It’s time to get to work, but when the alarm rings, you feel that first telltale twinge of a headache in the making. You push through and start your day, enduring traffic, attacking the to-dos, working with clients, returning calls and emails—and all the while, the headache grows.
Sound familiar? You’re probably not surprised to hear that headaches are common. What may be less obvious is what type of headache you have and just what triggers the screaming in your head.
When a patient complains of headaches—after any serious physical conditions or injuries have been ruled out—I like to recommend keeping a journal. You can learn a lot about your headaches by taking a longer view and observing what patterns emerge. Here are 5 types of headache details to record—and things you can do to relieve or even prevent the pain.
Observation 1: How it feels
- Does the pain feel like a band tightening around your head? This is typical of a tension headache. De-stressing may be your cure.
- Are your headaches intense, but short, and do they recur several times a day? That’s known as cluster headache.
- Is the pain accompanied by visual distortion or hypersensitivity to light and sound? Migraine sufferers are very familiar with those kinds of symptoms.
Observation 2: When it happens
- Are your headaches more frequent at a particular time of year? In spring, that can signal sinus pressure from an allergy. In fall, your body might be reacting to abrupt changes in the weather, particular barometric pressure. In winter, the pain could be one, subtle symptom of seasonal affective disorder. In summer, headache may follow eyestrain, the result of too much exposure to bright sunlight.
- Do you wake up in the morning with jaw pain? Tell your dentist. You may be grinding your teeth during sleep.
- Is a “Monday headache” common for you? Check your weekend sleep habits. Sleeping too much, too little, or too late on your days off can disrupt your body’s rhythms, resulting in pain when you return to the norm.
Observation 3: Your location
- Do your headaches happen during your commute to or from work? Exhaust fumes, excessive noise, or motion sickness are just a few possible pain triggers.
- Does a new environment set off pain? Anxiety or unfamiliar allergens may be to blame.
- Are headaches part of visiting a particular store, office, or home? Your headache could be a reaction to odors from air fresheners, perfumes, paint, carpeting, or secondhand smoke.
Observation 4: Recent activity
- Are you usually at work when the pain begins? Poor posture, too much sitting, and eyestrain are common with extensive computer use—and all can cause headaches.
- Did the pain directly follow physical exertion, like trying a new sport? Headaches can be related to neck or upper back strains.
Observation 5: What you consumed (or didn’t)
- Are you getting enough water? Dehydration is a shortcut to headache.
- What else did you drink? Anything that contains caffeine or alcohol can be a pain trigger.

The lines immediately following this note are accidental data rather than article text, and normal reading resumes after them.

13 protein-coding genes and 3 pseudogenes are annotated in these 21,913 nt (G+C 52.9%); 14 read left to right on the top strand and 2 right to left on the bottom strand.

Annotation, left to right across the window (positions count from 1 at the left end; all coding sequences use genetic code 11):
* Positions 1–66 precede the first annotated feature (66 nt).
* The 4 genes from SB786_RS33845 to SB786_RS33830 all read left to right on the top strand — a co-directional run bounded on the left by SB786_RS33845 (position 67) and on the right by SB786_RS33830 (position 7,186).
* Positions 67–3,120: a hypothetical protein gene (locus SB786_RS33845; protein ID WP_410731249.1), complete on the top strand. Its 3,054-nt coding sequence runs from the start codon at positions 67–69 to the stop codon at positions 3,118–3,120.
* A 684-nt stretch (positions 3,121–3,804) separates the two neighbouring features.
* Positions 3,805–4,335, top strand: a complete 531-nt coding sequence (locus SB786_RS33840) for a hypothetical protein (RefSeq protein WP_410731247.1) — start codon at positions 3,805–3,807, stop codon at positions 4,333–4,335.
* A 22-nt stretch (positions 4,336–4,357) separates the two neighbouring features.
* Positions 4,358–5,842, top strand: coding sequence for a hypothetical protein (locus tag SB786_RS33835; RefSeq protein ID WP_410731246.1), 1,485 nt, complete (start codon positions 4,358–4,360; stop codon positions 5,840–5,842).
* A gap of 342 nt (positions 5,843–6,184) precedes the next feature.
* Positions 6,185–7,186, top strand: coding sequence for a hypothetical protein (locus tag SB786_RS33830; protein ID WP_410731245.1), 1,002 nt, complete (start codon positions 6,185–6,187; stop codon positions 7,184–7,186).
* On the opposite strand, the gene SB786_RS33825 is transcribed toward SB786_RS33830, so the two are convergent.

- What was for lunch? If headaches tend to appear after eating, you may have a food sensitivity. Soy products, aged cheeses, chocolate, and aspartame are among the common culprits.
- Did you skip a meal? Don’t! Headache can be a sign you need to refuel.
- What are you taking? Headache can be a side-effect of prescription drugs and over-the-counter remedies.
Finding a pattern is the first step. Then, once you’ve identified what sets off alarm bells in your head, perhaps you can take simple steps to avoid those triggers. Get into the habit of drinking water throughout the day. Pack a pair of earplugs if you’re headed someplace noisy. Wear a brimmed hat on bright, sunny days.
Now it’s true that some causes can’t be eliminated. For women, for example, the sharp, one-sided headaches that can occur with monthly estrogen fluctuations may be par for the course. (Don’t think you get a free pass, gentlemen. Cluster headaches are more common among you guys than your female counterparts.) And most of us wouldn’t consider giving up our jobs because of the head-splitting pollution we breathe during the morning commute.
But the good news is, even unavoidable headaches may respond to simple, safe, pain-relief techniques. Before reaching for that bottle of pills, try:
- an ice pack. This classic standby still works. I promised you simple, right?
- meditation or deep breathing exercises. Don’t underestimate the connection between stress and pain.
- a glass of water. Even if dehydration isn’t the cause, a little extra H2O may prevent your discomfort from intensifying.
- acupressure-to-go. At the first sign a headache is coming on, use your finger or the soft eraser end of a pencil to massage the area between the first and second toe.
Headaches can be disruptive, disorienting, annoying, and unproductive, but don’t lose heart. In so many cases, drug-free relief—or better yet, prevention—is within your grasp. Take a moment now to think about your last headache: when, where, and with what symptoms did it occur? Armed with the right information, you can return to comfortable living.